I replied to a blog post by Jason Huggins on his blog asking for a web frame work evaluation check list. I listed a number of common security issues, and finished my post with:
"I can not see any python web frameworks that do not have a history of security problems. I also can not see one which was designed from the beginning with security in mind."
Then James Bennett (a Django contributor) asked about problems with Django specifically. Saying 'if there’s some long bounding history of security flaws in Django, I sure haven’t seen it'.
Unfortunately my reply seems to be caught up in the moderators queue, so I guess I'll have to put my answer below. A couple of posts after mine are there, so I am not sure why my post was not approved to be posted.
ps. since my post on the 11th of August I have reported four security issues to the django project. Not one has even been replied to. Not even with a simple response like 'I got your email, we are looking at it'. It's great having a policy, but if you don't follow it then what's the point?
UPDATE: Adrian has been notified, and is looking into it. There was a problem with the email alias.
# Rene Dudfield Says: Your comment is awaiting moderation.
August 11th, 2006 at 3:37 am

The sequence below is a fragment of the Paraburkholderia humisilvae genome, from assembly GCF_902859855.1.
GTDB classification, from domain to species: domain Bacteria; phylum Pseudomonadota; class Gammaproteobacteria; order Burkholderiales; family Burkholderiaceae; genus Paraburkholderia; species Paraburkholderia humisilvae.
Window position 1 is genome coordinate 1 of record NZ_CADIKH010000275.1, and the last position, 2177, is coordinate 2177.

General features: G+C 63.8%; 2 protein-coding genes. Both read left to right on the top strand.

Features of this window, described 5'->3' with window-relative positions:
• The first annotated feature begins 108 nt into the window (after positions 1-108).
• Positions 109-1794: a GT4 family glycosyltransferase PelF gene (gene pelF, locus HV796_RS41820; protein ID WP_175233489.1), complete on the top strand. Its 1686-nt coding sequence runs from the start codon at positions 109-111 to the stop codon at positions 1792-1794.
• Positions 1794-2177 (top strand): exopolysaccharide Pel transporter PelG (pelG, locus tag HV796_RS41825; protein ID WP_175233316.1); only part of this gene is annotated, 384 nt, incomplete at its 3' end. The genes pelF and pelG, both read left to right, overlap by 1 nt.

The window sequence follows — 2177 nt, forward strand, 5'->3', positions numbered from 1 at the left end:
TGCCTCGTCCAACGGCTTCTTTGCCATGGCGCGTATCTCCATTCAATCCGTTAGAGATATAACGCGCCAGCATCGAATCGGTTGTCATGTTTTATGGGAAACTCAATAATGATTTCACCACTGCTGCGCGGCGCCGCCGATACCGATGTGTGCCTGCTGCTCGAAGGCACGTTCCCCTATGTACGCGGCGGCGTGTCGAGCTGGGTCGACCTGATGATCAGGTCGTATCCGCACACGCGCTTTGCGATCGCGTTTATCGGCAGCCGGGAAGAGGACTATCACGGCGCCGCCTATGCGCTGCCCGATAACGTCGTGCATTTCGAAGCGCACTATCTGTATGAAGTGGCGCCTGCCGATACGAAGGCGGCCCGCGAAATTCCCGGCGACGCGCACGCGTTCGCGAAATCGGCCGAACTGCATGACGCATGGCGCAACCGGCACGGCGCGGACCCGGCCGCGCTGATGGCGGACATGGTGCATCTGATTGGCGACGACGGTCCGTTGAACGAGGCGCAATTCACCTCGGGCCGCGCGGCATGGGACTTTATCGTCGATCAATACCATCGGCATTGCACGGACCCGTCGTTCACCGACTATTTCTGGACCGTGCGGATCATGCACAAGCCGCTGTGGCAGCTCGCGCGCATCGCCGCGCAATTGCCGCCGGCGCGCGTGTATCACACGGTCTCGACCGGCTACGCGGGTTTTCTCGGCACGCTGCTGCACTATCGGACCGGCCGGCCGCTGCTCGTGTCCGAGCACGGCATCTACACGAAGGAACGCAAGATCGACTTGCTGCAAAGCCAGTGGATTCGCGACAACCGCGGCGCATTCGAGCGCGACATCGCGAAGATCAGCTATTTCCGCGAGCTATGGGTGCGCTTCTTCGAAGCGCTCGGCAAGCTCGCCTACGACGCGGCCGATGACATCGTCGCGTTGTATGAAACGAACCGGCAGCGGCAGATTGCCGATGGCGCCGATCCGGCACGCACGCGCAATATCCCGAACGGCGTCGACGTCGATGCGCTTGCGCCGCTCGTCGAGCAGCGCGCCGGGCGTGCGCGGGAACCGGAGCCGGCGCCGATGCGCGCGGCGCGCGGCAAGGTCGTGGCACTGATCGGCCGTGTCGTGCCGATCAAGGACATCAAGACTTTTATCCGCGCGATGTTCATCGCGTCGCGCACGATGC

James. You’ve answered your question about the Django security history for me. I can not see a list of security incidents listed on the Django site. I think a good idea would be to list them on the front page in fairly large type. However those ones you mentioned are only a few months old, so I reckon there’s more problems.
For XSS you need to start with white listing, and go from there. There’s a bunch of good articles on the subject. Just escaping stuff is not enough.
http://cr.yp.to/ is a good source of information about writing secure unix network software.
If you assume that user submitted content can not be cleaned, then is the system still secure? Feedparser, with 3000 unittests and heaps of high traffic sites still got it wrong.
Not only is Django itself not secure, but the pieces it is built on are not secure. Just search for apache, mod_python, and python security issues.
If you are sure about the current state of Django then maybe put up an offer for $1000 if no holes are found ;) I’ll give you $1000 if Django makes it through the next year without a hole found.
Jason. I’m not sure of a web framework which has security considered in the design from the start. It’s really good that the ruby developers have started to put an emphasis on it. I’m going to take this oportunity to evaluate my own security short comings, and I’m glad that others are too.